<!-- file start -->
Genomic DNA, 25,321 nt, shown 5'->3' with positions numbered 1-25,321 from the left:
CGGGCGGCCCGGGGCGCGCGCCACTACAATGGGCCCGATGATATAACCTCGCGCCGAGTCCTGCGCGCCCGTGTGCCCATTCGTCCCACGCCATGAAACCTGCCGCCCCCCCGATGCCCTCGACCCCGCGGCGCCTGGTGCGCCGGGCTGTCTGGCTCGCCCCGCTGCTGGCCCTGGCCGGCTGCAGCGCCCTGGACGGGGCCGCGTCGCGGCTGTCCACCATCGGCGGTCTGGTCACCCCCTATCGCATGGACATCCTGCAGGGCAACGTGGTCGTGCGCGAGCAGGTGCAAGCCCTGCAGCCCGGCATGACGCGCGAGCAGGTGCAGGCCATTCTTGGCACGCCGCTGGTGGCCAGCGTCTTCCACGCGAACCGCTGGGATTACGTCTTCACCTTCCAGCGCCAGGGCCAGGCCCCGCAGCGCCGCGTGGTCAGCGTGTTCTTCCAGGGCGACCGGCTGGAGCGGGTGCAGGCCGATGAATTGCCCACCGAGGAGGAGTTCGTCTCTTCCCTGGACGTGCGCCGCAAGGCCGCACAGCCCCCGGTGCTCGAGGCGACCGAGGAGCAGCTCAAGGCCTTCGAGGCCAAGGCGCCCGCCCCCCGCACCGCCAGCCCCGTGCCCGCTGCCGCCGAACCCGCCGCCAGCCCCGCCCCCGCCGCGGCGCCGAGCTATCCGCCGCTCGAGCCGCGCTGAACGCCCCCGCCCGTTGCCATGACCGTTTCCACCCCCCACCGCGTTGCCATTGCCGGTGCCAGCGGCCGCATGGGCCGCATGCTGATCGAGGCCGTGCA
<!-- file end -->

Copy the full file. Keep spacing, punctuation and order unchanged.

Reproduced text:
Genomic DNA, 25,321 nt, shown 5'->3' with positions numbered 1-25,321 from the left:
CGGGCGGCCCGGGGCGCGCGCCACTACAATGGGCCCGATGATATAACCTCGCGCCGAGTCCTGCGCGCCCGTGTGCCCATTCGTCCCACGCCATGAAACCTGCCGCCCCCCCGATGCCCTCGACCCCGCGGCGCCTGGTGCGCCGGGCTGTCTGGCTCGCCCCGCTGCTGGCCCTGGCCGGCTGCAGCGCCCTGGACGGGGCCGCGTCGCGGCTGTCCACCATCGGCGGTCTGGTCACCCCCTATCGCATGGACATCCTGCAGGGCAACGTGGTCGTGCGCGAGCAGGTGCAAGCCCTGCAGCCCGGCATGACGCGCGAGCAGGTGCAGGCCATTCTTGGCACGCCGCTGGTGGCCAGCGTCTTCCACGCGAACCGCTGGGATTACGTCTTCACCTTCCAGCGCCAGGGCCAGGCCCCGCAGCGCCGCGTGGTCAGCGTGTTCTTCCAGGGCGACCGGCTGGAGCGGGTGCAGGCCGATGAATTGCCCACCGAGGAGGAGTTCGTCTCTTCCCTGGACGTGCGCCGCAAGGCCGCACAGCCCCCGGTGCTCGAGGCGACCGAGGAGCAGCTCAAGGCCTTCGAGGCCAAGGCGCCCGCCCCCCGCACCGCCAGCCCCGTGCCCGCTGCCGCCGAACCCGCCGCCAGCCCCGCCCCCGCCGCGGCGCCGAGCTATCCGCCGCTCGAGCCGCGCTGAACGCCCCCGCCCGTTGCCATGACCGTTTCCACCCCCCACCGCGTTGCCATTGCCGGTGCCAGCGGCCGCATGGGCCGCATGCTGATCGAGGCCGTGCA